Despite her misgivings, Eloise enjoyed herself immensely. The opportunity didn't present itself often for her to dance, nor would she likely admit she enjoyed the activity. As the music died, his hand lay on hers to escort her off the floor and the whole of her body tingled. To her dismay, she felt her face flush with a sudden warmth.
“Let us retire to the drawing room. I will attend to your refreshment, if you promise not to disappear on me. I would hate to search the house such as this one for you.” He smiled. The shape of his mouth caught her attention. A slight smile formed on his lips, an arrogant smile much as if he realized the effect he had upon her. Then he added, “But I would.”
Once more, she felt herself at a distinct disadvantage. She eyed him cautiously and then dismissed her apprehension. It would matter little in the morning, she told herself. What harm could come from an innocent flirtation with a handsome man? In all likelihood, she would never see him again.
She nodded politely and allowed him to lead her to a seat near the large vaulted window, which gave her a full view of the crowded room of unfamiliar faces. She gave little thought to the guests. Without question, Lord Lenister held her interest. She watched him walk out the door, wondering for the moment why he was dispensing attention upon her. She quickly dismissed flattery…that his attraction to her lay with her appearance.
She had long ago comprehended her birth presented a large obstacle to overcome in the eyes of the ton, even with the title of Lady Eloise D’Arcy Granville, second daughter of the late His Grace, the fifth Duke of Rotheward. She glanced around the large room while she waited. Then suddenly a strange feeling surged through her, as if someone were watching her.
She turned her head abruptly and met the avid eyes of a man standing in the far doorway. He was a short, middle-aged man, dowdy, in fact, with red, pudgy cheeks, but without question he eyed her intently. He had a familiar look. Then to her horror, his face brightened and gave her a weak smile.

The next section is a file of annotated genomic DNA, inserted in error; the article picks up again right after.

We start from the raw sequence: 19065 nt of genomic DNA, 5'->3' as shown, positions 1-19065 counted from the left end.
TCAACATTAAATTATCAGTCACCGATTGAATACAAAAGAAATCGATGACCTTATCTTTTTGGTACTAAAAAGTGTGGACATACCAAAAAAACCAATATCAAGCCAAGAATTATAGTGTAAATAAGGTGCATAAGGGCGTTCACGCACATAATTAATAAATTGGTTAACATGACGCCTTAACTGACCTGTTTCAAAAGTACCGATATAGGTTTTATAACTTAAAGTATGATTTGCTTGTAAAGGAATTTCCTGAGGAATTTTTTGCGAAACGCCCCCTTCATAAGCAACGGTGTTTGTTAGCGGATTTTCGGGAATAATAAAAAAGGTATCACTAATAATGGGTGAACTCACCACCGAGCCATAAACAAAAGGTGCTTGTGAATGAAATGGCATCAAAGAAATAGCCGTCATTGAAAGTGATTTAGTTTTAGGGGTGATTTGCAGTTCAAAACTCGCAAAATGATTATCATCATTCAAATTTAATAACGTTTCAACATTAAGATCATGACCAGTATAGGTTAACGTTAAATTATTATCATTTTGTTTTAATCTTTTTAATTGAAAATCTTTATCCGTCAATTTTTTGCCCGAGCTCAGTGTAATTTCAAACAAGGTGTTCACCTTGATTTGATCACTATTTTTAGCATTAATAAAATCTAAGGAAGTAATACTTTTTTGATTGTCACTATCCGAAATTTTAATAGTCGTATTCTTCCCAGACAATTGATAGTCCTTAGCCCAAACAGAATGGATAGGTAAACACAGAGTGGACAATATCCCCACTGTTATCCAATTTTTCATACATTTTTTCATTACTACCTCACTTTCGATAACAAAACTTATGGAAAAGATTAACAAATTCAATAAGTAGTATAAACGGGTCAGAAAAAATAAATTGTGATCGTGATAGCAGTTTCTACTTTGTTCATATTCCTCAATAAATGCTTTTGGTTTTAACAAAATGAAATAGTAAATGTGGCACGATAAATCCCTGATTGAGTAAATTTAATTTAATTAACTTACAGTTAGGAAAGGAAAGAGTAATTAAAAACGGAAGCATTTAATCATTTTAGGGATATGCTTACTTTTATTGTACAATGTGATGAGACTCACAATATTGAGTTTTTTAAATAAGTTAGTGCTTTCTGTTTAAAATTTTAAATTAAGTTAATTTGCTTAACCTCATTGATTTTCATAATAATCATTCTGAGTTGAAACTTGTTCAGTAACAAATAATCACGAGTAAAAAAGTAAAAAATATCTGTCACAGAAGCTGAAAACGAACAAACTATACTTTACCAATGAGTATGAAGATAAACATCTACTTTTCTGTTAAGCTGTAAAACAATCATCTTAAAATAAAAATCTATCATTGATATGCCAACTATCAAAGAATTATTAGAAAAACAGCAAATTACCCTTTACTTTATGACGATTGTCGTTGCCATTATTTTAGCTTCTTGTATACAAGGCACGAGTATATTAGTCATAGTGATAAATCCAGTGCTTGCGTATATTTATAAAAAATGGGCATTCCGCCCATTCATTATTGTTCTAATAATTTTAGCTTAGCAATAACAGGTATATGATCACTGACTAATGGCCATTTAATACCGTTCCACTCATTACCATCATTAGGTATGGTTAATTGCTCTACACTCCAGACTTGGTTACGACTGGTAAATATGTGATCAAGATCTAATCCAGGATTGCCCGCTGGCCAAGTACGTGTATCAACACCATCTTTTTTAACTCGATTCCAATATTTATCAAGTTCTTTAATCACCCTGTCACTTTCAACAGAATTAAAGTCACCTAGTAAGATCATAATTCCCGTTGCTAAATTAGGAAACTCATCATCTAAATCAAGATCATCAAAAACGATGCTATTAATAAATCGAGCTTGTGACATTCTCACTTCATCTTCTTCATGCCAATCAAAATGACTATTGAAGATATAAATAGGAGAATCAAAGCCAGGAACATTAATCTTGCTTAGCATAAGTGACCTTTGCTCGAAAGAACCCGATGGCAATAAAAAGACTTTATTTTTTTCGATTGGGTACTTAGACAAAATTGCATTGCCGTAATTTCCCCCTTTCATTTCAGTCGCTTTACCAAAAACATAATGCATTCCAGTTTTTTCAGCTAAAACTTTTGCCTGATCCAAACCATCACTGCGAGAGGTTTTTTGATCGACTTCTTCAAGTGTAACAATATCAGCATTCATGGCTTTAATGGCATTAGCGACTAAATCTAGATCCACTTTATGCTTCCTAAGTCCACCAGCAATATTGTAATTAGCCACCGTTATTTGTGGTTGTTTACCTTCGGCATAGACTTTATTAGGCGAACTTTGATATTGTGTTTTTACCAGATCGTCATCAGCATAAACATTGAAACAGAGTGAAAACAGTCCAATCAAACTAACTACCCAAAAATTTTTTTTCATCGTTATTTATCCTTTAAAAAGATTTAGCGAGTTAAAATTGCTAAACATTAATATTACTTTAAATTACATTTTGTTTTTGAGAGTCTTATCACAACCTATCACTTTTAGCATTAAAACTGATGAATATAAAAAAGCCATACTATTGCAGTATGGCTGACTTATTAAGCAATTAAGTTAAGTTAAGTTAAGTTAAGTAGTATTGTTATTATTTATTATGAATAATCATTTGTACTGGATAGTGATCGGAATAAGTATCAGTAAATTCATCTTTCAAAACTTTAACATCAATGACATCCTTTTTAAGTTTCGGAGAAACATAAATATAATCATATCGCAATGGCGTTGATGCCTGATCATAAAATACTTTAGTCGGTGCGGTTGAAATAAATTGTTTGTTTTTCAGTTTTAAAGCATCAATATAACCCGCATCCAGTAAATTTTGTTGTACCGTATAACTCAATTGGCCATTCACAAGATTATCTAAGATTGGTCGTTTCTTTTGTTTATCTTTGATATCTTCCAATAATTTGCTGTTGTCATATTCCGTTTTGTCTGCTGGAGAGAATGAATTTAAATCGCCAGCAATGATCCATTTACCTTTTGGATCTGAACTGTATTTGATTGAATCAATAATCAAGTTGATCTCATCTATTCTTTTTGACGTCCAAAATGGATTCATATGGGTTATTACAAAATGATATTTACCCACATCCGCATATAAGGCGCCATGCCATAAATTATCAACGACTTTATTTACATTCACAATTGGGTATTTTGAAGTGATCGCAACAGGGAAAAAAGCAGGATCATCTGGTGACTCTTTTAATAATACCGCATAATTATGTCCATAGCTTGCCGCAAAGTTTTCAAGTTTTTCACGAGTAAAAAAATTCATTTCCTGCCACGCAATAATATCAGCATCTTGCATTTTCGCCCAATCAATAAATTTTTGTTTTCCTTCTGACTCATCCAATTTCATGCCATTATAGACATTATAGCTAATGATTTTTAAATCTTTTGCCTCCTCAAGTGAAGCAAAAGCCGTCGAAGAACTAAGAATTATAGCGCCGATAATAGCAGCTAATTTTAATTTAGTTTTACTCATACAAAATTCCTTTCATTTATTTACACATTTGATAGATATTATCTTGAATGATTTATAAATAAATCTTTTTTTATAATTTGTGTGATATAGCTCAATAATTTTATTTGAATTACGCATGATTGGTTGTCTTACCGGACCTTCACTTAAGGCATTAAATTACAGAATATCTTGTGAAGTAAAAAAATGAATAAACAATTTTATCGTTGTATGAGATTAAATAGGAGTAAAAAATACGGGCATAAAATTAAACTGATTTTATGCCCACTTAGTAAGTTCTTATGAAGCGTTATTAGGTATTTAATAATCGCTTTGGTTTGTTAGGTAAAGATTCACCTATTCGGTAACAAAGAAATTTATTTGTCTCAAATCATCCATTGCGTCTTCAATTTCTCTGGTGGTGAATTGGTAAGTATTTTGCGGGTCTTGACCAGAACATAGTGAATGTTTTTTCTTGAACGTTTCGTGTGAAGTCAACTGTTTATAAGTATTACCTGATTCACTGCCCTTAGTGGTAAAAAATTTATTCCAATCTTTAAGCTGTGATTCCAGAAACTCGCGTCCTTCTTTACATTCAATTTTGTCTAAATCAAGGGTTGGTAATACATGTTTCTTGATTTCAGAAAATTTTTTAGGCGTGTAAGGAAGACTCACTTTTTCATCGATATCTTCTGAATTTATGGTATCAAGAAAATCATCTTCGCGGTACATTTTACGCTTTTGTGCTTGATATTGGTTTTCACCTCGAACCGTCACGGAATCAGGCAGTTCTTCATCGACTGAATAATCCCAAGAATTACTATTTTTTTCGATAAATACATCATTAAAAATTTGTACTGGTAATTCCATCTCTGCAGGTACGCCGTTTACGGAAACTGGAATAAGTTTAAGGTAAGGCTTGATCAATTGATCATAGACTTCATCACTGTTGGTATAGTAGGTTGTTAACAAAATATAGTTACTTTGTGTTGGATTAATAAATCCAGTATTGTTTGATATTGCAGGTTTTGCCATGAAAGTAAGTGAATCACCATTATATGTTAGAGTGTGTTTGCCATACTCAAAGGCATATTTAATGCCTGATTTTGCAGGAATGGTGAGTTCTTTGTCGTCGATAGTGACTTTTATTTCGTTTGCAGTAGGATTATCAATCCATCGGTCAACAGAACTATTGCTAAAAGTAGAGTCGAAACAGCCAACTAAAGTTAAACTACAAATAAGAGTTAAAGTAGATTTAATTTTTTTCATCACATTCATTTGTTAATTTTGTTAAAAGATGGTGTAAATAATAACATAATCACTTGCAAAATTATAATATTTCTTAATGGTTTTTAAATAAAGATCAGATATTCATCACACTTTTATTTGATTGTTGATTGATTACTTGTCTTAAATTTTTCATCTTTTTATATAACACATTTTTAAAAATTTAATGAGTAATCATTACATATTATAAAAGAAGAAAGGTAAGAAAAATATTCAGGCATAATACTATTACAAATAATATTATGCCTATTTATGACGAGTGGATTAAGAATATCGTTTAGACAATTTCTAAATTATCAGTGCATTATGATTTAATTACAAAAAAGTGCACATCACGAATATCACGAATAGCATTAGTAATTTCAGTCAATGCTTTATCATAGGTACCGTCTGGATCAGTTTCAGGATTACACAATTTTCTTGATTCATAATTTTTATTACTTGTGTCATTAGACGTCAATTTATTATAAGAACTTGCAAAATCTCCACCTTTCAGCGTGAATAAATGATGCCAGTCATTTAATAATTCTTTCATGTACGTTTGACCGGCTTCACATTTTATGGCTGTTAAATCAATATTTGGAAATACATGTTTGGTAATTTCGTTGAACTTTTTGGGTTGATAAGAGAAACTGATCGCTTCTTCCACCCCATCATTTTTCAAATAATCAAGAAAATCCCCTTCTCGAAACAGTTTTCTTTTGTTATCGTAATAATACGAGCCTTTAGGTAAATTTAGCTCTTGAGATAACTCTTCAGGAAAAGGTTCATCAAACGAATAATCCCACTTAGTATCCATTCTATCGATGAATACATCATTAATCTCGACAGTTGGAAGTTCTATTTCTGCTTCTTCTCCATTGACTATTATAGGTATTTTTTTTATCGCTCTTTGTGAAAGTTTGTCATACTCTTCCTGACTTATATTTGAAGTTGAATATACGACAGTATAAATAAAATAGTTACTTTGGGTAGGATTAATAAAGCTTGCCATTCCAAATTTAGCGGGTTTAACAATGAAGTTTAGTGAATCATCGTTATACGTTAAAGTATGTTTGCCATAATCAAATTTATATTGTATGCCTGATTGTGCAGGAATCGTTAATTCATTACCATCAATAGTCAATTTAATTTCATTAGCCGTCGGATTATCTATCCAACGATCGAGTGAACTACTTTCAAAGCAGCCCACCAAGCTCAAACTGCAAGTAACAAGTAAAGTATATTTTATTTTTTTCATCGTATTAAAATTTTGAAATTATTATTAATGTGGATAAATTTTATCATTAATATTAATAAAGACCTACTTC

Panic welled within her with the comprehension of why he seemed familiar. Calm. Stay calm. Surely he would not acknowledge me. Eloise maintained her composure as she sat rigid without a hint of emotion, while desperately trying to assess the situation. Her gaze held firm upon the man. Then he made a step forward toward her, halting only when Lord Lenister entered back into the room.
The stranger nodded to the earl. Eloise straightaway recognized a look between acquaintances. Although for the life of her she didn’t understand the stranger’s presence, she understood the need to withdraw…and quickly.
She rose and gathered up her skirt. With great effort, she exited in a dignified manner out the open side door to the veranda. The warm night gave pause to more than a few guests clustered about the terrace. Ignoring the beauty of the decorative scene, she scurried down the steps into the garden. She escaped only to the far entrance where she collapsed upon a bench.
“Why are you running?”
Her head lowered. She chose not to answer. What good would an explanation do when the words would go unheeded? And what did she owe this man…this stranger?
Lord Lenister stalked up to her and pulled her to her feet. “I asked you a question, Lady Eloise.”
“I needed fresh air, my lord. Nothing more. Pray, release me. You are hurting my arm. I wish nothing more than to retire.”
“And run again? There is to be no more running. I suspected such before my appearance here tonight. Confirmed by the vicomte’s identification. Did you not think that you might be recognized eventually, my dear?”
“I have only a few months more to contend with these functions, and then…”
“Then what? What exactly do you have in mind?” Both his hands gripped tightly her shoulders. She had no choice but to look him straight in his eyes.
“Why is it a concern of yours, Monsieur? Why do my actions concern you?” Frazzled, she broke into her native French.
He answered her back the same. “Because I need your help, Mademoiselle. I need your help.”
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